CICC IPO promotion seen challenging by analysts
Investment bank seeks to raise funds in HK despite uncertainty over mainland capital market reforms and China Re's flat debut
China International Capital Corp (CICC) on Monday started its initial public offering in Hong Kong in what analysts expect to be a challenging fundraising bid given the uncertainty over the mainland's capital market reforms and shaky market sentiment.
China Reinsurance, the country's only reinsurance group, saw its share price flatline at its offering price of HK$2.70 after its debut yesterday.
CICC, the first Sino-foreign joint-venture investment bank, plans to sell 611.41 million shares at a price range of HK$9.12 to HK$10.28, which could help it net roughly HK$5.17 billion.
Chief executive Bi Mingjian said the company "has been restricted from developing business due to insufficient capital base" and that the listing would unlock its true potential.
"CICC does have a special positioning based on a strong network. That helps its institutional brokerage business," said a senior non-banking analyst at a state-owned institution in Shanghai who asked not to be identified.
"However, as more centrally administered state-owned companies have already gone public and more private companies emerge, CICC seems to be losing its edge. As for its political connections, it is not a 100 per cent bonus. Some people like it, others avoid it."
Founded in 1995 by China Construction Bank and Morgan Stanley, CICC has been associated with big names, including Levin Zhu, son of former premier Zhu Rongji, who had been its chief executive since 2004 before resigning last October.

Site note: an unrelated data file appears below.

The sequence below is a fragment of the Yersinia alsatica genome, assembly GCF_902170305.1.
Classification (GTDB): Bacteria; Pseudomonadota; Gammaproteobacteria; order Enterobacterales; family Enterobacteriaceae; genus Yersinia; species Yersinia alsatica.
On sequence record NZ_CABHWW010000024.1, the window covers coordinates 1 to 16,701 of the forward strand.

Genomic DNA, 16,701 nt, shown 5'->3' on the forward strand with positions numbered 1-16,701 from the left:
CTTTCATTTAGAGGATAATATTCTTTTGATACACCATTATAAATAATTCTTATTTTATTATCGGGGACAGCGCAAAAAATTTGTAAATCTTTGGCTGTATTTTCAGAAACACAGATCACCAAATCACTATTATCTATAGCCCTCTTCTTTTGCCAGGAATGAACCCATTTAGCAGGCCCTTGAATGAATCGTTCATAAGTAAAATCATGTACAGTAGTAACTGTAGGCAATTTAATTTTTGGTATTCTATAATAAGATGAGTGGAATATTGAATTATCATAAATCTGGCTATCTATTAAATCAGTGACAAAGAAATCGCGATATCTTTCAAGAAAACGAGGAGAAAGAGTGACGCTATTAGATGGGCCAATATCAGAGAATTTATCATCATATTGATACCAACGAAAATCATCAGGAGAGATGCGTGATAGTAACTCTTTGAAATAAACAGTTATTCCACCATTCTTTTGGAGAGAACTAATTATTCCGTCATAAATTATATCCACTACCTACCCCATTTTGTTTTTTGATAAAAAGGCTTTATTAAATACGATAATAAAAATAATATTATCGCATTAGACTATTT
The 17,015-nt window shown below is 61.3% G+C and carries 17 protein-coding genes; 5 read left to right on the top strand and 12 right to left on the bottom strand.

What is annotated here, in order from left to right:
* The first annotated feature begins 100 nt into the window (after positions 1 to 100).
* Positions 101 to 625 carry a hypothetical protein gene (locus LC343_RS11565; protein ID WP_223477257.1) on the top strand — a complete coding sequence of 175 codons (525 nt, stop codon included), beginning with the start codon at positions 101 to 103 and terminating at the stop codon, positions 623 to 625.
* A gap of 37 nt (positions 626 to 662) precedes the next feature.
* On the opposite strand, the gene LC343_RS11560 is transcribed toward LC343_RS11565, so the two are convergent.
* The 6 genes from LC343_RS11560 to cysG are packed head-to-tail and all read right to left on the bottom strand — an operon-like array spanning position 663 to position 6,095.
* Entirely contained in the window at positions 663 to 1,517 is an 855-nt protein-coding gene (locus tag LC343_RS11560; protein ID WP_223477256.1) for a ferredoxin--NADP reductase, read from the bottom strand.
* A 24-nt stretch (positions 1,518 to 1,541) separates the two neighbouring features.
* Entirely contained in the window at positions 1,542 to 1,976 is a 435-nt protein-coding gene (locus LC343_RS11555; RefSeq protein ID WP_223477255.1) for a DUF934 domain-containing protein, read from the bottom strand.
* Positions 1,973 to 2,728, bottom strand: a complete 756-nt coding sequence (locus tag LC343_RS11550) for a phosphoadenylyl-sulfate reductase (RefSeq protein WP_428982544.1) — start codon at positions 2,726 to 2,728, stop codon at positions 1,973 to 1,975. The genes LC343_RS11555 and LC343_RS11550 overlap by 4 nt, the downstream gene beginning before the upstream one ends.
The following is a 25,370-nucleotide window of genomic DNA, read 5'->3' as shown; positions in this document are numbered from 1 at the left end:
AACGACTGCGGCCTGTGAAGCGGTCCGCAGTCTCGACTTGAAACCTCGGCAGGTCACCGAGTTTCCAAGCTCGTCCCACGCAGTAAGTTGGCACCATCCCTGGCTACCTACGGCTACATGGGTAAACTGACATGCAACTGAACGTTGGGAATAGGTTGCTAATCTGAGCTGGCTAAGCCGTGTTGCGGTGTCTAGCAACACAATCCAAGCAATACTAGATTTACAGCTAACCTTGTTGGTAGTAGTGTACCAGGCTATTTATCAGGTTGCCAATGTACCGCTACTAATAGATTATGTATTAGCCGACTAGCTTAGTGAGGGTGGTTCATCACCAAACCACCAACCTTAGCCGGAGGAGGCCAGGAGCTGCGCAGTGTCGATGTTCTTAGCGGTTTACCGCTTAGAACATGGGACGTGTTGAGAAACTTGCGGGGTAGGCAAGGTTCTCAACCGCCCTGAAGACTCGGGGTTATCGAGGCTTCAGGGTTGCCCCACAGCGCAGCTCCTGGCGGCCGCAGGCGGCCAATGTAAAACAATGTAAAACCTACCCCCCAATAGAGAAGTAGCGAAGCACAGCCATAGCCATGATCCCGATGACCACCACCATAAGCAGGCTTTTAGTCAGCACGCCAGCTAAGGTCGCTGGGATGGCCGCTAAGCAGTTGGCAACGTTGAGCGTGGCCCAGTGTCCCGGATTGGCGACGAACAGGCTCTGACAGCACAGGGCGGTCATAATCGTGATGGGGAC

Wang Qishan, one of the seven members of the apex Politburo Standing Committee, was the first chairman of CICC.
CICC's price range translates into 1.2 to 1.3 times its book value, analysts said, in line with its Hong Kong-listed peers.
A research report by Gaohua Securities last week said: "CICC's position in domestic capital market weakened since 2010 partly due to less active capital raising by large SOEs".
CICC's share in the equity capital markets in terms of underwriting amount slipped from first place in 2010 with 12.9 per cent to sixth place with 3.2 per cent last year, according to data provider Wind.
As Beijing froze the listings market after the stocks rout in April, the bank's listings business has also been under pressure.
Gordon Tsui, executive director of Hantec Group International Finance, said the timing of CICC's offer was not ideal although local investors tend to buy strong state-backed firms.
"Theoretically the atmosphere is favourable as Beijing has cut interest rates and Europe is sending easing signals, but the secondary market sentiment still seems fragile. Just look at China Reinsurance," he said.